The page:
The inside of Ashlee and Nicholas Kendrick’s home as it appeared on Feb. 10, 2019. Photo by Matthew Keys/Winters Express[/caption] Since then, the Kendricks and other residents who have shared similar stories with the Express in the weeks following the flood have expressed a certain level of contempt for city officials over what they call a severe lack of response to the flood before and during the event and lackluster communication between the city and affected residents afterward. Some have described a sense of trauma that followed the flood, a nagging fear that a similar weather phenomena might trigger another natural disaster. Others say there was nothing natural about the disaster, criticizing officials for ignoring the warning signs despite numerous calls to the city about the detention pond in the days and hours leading up to the flood. Most just want answers. They want to know what happened. They want to know what the city is doing to prevent it from happening again. They want to know why no one from the police or fire departments warned them about the river of water rising on the neighborhood streets in front of their homes. And they want to know where to send the bill for the damaged incurred. In the weeks following the flood, the Express has spoken with city officials and residents affected by the flood in order to get answers to those questions. What follows is a fuller account of what happened the evening of Jan. 16 based on public records, photographs and videos sent to the Express, eyewitness accounts and responses to our inquiries with the city. [caption id="attachment_767054" align="alignnone" width="750"] Emergency crews cordon off a section of Main Street near Ivy Loop due to flooding during heavy rains on Jan. 9, 2019. Photo by Matthew Keys/Winters Express[/caption]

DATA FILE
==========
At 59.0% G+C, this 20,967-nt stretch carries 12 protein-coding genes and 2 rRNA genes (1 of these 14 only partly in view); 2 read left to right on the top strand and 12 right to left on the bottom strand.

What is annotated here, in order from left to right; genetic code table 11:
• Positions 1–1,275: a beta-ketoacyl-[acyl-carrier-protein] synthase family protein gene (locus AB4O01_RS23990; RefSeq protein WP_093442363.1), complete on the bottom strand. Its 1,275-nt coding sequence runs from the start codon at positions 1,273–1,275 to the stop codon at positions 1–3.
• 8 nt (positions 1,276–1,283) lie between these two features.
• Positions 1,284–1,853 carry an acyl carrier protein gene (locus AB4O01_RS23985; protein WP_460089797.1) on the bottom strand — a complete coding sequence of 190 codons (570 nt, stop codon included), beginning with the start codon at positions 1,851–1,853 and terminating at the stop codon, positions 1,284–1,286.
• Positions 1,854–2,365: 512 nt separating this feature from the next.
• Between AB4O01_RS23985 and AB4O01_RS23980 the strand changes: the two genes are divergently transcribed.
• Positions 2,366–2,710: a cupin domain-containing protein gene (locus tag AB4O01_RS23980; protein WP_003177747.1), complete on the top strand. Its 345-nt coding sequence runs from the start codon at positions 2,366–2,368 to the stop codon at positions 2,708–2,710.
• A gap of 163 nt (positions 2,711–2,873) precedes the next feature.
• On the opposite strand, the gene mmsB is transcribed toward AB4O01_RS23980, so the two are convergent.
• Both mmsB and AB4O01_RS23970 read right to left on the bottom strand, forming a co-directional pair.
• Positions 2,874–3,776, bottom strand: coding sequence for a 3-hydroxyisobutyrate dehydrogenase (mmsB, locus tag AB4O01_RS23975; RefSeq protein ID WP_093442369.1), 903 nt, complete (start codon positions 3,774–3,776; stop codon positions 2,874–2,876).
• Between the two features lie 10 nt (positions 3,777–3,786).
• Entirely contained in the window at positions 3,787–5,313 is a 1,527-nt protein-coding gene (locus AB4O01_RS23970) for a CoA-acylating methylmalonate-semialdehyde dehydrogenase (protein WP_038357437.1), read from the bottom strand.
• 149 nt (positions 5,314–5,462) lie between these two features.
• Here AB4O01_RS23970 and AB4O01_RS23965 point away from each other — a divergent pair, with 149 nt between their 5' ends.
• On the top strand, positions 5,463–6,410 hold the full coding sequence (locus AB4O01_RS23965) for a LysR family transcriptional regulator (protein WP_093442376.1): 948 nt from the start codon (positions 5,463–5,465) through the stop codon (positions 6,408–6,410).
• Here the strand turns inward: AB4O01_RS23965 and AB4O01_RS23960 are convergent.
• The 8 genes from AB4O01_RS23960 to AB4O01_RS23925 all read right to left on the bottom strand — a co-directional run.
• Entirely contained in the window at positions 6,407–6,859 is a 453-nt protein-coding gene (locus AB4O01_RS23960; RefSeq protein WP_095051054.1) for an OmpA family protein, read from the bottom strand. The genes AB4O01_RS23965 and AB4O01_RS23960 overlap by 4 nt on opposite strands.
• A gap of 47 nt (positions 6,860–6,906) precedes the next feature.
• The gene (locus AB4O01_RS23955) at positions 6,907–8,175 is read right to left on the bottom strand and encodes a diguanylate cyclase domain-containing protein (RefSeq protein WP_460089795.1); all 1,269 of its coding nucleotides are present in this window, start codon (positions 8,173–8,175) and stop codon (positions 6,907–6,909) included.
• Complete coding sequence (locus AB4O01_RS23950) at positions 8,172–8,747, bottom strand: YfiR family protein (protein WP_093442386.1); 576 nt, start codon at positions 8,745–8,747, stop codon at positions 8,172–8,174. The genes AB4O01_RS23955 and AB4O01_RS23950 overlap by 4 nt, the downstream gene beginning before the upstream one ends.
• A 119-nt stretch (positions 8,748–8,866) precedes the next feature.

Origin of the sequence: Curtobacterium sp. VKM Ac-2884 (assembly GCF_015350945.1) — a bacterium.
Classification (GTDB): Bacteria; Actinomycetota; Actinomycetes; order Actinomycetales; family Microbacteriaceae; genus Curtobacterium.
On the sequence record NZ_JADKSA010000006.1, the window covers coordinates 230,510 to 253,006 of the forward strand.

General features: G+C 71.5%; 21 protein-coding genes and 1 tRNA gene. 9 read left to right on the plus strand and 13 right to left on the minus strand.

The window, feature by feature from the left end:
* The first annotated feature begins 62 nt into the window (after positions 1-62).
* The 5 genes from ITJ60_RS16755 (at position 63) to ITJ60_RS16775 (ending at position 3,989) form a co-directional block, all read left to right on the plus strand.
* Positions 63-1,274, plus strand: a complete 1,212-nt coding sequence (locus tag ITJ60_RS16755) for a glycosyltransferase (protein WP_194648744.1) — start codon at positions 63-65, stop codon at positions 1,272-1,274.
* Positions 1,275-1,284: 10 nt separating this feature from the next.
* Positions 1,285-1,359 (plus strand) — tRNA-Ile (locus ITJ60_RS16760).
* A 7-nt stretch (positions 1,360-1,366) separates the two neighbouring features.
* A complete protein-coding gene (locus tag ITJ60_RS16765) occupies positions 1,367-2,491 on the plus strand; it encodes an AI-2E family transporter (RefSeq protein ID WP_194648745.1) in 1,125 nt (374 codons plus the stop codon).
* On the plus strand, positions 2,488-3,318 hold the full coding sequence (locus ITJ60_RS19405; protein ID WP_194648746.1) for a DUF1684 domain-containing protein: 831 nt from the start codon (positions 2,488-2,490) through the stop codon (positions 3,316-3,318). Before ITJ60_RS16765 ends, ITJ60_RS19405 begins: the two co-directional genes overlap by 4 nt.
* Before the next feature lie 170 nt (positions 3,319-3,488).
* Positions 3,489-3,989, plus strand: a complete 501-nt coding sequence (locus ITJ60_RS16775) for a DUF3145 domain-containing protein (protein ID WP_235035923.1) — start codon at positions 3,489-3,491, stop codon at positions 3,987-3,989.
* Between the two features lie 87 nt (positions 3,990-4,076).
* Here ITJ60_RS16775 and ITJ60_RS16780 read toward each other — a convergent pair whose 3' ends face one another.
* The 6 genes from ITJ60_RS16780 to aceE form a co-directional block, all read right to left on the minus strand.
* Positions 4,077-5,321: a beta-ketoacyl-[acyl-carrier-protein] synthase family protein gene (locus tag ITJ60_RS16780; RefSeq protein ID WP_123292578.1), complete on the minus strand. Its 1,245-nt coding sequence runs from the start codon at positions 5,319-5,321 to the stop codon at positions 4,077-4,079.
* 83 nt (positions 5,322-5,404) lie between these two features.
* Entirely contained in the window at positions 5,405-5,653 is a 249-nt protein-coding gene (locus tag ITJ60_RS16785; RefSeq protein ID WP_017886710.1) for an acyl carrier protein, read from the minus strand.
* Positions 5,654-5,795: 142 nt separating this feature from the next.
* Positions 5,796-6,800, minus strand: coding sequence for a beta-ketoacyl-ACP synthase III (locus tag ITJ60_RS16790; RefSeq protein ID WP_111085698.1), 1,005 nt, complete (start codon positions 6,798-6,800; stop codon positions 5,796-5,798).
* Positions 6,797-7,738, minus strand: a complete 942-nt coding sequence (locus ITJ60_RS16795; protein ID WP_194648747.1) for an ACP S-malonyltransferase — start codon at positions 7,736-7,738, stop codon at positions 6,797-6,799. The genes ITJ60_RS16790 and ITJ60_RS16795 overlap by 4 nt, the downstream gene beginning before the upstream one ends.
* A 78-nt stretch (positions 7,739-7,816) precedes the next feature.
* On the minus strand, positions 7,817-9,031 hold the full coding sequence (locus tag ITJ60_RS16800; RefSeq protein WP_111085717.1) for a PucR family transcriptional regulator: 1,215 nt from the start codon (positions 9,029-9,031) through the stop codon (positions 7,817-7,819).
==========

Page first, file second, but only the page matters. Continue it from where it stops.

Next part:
Express Investigates: After the Foxglove flood, more questions than answers
Residents are frustrated by a lack of information as the city continues to investigate what happened during last month’s flood.